A registered counsellor has an Honours degree in Psychology with a completed internship as well as registration with the Health Professions Council of South Africa (HPCSA), and are thus highly qualified and equipped in providing preventative and supportive counselling interventions, psycho-education and awareness as well as identification of mental health symptoms and referrals.

‘Although the registered counsellor is a new category of cadre in the Department of Health, they are a welcomed addition to make mental health services more accessible within our communities. One of the goals are to integrate Mental Health services within the Primary Health Care system in order to strengthen the service delivery and make it more accessible within the community,’ said clinical psychologist and programme coordinator, Estelle Crause.

The group of registered counsellors received training in November 2021 on how to facilitate the integration of Mental Health services within the Primary Health Care (PHC) system and on providing a more integrated referral pathway within the PHC. ‘As the awareness and understanding of our role increases, we believe that we will be able to make a significant impact on the service delivery for mental health and this will be a platform for the Registered Counsellors to also be recognised within their category in the mental health context nationally,’ said registered counsellor Carin Olwagen.



Nadia Ferreira

Principal Communications Officer

Garden Route and Central Karoo Districts

Western Cape Government Health

Tel: 044 813 1831      Caption: Carin Olwagen(Mossel Bay) and Mampe Phoshoko(Bitou).



15 November 2021 Media Release: Love and warmth – Kangaroo Mother Care

Media Release: Love and warmth – Kangaroo Mother Care

For Immediate Release
15 November 2021

Kangaroo mother care week is celebrated from 15 to 19 November by parents, communities, health professionals, institutions, and organisations internationally to honour mothers and newborn babies, and to appreciate and acknowledge the benefits of kangaroo mother care.

Kangaroo mother care (skin-to-skin contact between a mother and her newborn baby) is an intervention that has been effectively proven to decrease the mortality rate among low weight and preterm newborn babies.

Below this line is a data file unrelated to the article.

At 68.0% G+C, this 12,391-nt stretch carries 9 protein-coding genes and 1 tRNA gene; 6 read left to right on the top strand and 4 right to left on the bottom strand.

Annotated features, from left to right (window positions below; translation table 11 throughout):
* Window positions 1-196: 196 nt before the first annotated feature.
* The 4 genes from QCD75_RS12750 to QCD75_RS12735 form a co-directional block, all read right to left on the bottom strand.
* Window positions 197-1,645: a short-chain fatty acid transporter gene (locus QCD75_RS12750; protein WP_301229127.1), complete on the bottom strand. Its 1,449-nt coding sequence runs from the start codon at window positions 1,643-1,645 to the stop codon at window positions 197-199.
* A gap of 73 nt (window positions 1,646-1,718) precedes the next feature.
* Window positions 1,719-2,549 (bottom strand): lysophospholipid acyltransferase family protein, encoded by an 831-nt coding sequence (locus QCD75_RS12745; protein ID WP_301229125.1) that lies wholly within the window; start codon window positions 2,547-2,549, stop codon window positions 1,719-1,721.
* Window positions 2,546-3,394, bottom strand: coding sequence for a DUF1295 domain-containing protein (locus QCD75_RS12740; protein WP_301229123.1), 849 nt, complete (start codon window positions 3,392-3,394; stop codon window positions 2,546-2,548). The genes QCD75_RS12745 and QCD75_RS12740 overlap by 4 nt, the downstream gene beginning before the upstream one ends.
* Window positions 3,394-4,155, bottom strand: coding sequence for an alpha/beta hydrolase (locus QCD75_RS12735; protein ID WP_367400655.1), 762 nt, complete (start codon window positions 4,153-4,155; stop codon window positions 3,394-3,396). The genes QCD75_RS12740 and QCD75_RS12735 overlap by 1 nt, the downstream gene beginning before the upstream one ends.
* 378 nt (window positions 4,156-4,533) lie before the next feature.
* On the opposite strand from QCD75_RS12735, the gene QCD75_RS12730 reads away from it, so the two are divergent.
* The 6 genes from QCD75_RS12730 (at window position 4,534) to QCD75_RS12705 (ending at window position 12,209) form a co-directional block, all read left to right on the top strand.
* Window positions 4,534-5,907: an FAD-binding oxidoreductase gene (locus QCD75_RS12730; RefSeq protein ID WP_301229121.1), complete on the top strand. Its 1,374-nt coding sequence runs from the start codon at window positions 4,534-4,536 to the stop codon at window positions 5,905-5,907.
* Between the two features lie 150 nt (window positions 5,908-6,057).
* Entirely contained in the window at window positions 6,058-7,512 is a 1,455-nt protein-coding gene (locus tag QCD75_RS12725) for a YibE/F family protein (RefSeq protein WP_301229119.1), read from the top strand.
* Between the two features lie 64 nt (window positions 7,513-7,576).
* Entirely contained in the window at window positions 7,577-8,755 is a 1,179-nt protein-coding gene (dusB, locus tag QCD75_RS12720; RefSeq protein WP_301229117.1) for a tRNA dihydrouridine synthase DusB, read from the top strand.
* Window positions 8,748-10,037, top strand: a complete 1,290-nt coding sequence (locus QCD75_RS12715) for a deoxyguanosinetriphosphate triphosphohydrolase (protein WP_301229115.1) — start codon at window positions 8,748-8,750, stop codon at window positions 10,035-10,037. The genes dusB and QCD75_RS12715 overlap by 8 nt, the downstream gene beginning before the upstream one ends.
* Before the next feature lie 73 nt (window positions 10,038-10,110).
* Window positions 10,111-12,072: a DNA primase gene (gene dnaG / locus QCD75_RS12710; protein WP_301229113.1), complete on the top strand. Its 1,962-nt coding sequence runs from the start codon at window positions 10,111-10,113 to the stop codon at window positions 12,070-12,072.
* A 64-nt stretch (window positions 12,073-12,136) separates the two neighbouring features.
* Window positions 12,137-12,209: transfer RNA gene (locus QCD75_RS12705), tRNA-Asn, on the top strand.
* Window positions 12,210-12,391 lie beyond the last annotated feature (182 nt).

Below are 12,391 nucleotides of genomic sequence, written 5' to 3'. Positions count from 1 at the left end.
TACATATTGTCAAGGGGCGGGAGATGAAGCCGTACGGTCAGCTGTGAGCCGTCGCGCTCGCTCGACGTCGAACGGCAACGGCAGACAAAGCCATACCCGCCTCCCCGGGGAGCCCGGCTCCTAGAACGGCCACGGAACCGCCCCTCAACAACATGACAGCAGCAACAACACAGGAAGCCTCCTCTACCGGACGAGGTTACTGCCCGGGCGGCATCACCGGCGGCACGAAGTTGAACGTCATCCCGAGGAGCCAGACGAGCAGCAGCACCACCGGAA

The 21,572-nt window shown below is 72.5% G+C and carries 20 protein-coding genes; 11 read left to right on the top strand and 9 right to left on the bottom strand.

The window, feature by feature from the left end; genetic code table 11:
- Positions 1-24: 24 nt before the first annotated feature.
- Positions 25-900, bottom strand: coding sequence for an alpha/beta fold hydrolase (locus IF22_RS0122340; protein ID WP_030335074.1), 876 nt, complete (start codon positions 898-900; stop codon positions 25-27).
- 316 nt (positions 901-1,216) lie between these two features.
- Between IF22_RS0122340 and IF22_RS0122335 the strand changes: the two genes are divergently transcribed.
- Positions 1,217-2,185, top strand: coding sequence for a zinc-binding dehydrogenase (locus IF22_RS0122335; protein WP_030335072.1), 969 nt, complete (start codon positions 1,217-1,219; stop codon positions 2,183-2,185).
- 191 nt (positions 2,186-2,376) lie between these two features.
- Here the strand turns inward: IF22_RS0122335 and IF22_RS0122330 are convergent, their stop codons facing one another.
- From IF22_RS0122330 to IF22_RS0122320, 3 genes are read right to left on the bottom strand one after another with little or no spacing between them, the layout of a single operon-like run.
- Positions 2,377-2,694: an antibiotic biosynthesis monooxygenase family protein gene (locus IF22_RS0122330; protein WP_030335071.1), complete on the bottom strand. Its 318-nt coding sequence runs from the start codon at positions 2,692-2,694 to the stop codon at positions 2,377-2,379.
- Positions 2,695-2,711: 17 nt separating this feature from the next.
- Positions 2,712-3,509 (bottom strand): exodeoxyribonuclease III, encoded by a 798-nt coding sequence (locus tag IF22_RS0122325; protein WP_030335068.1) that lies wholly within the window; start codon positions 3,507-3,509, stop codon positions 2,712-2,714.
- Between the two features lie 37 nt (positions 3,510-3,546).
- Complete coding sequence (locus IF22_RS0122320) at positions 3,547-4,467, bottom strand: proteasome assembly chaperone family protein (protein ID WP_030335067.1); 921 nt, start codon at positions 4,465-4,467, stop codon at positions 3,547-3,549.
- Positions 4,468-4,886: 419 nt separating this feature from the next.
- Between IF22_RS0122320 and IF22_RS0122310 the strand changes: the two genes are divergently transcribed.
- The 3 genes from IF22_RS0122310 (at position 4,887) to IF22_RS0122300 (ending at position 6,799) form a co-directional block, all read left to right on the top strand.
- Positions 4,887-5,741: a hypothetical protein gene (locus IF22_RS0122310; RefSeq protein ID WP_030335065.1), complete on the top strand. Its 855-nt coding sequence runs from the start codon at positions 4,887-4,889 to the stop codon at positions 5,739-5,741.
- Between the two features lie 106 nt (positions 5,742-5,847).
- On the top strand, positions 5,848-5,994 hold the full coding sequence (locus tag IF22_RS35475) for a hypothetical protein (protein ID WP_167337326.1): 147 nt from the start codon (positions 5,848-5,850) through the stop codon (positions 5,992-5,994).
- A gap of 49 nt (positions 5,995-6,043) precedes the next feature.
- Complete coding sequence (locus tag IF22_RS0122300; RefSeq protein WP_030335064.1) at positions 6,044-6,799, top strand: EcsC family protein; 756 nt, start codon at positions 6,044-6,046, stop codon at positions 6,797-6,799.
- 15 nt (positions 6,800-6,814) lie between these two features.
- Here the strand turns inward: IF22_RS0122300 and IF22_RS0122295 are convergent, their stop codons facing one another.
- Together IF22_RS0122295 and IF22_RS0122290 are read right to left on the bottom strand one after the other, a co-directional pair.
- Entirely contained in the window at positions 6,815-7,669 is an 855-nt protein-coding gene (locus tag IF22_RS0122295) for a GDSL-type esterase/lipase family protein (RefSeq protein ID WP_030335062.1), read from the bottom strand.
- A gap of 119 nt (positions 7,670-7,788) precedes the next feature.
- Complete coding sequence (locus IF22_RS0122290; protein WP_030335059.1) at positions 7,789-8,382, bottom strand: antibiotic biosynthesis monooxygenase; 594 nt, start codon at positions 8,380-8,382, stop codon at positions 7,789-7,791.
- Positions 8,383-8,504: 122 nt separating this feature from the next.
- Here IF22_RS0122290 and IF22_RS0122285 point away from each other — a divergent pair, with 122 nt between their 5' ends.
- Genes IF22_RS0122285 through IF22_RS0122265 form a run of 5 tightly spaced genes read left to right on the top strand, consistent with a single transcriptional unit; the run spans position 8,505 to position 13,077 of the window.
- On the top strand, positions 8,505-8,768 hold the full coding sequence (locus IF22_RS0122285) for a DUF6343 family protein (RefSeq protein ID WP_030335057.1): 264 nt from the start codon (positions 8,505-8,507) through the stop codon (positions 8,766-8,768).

The Western Cape Department of Health has adopted and implemented the kangaroo mother care policy in all healthcare facilities across the Western Cape to decrease the mortality amongst all low-weight births and preterm babies. The Department is constantly, consistently and continuously striving to create awareness and improve all levels, aspects and standards of kangaroo mother care facilities.

Kangaroo mother care consists of four components. Firstly, more skin-to-skin contact between the mother’s chest and baby’s front, from the start of birth, continuously day and night is helpful.

Secondly, direct suckling by the baby from the mother’s breast is all that is needed to ensure that the newborn baby remains healthy.

Thirdly, if ever the mother and her newborn baby require physical, medical, emotional and psychological support to improve their well-being, services and immediate assistance will be provided to them.

Lastly, a mother and her newborn baby can be discharged early in the ‘kangaroo position’ at any gestational age or weight in the event that they are healthy, have the necessary support and the baby is gaining weight from his or her mother’s breast milk.

‘At first I was afraid, but I had to be strong for my baby.’ Those were the words of young mother Bongiwe Witbooi (21) from George whose newborn baby turns three weeks old on Sunday, 21 November. Bongiwe gave birth to her baby girl Akhelethu Witbooi at 7 months on 31 August 2021 at the George Regional Hospital.  Akhelethu weighed 800 g.

‘The medical staff was so helpful and friendly,’ said Bongiwe with the greatest smile on her face. She later explained that the staff in the neonatal unit gave her the hope and courage to not be scared and bond with her newborn baby girl no matter her size.

Dr Ilse Els-Goussard (specialist in Paediatrics and neonatal care) stated that in previous years, newborn babies were only discharged if they weighed more than 2 kg. Today, because of kangaroo mother care, newborn babies are allowed to be discharged at a weight of 1,7 kg. ‘There are many benefits to kangaroo mother care. Short-term benefits ensure that newborn babies get less severe infections because the babies are colonised with the mom’s flora which protects babies against the resistant organisms in the hospital’, said Dr Els-Goussard.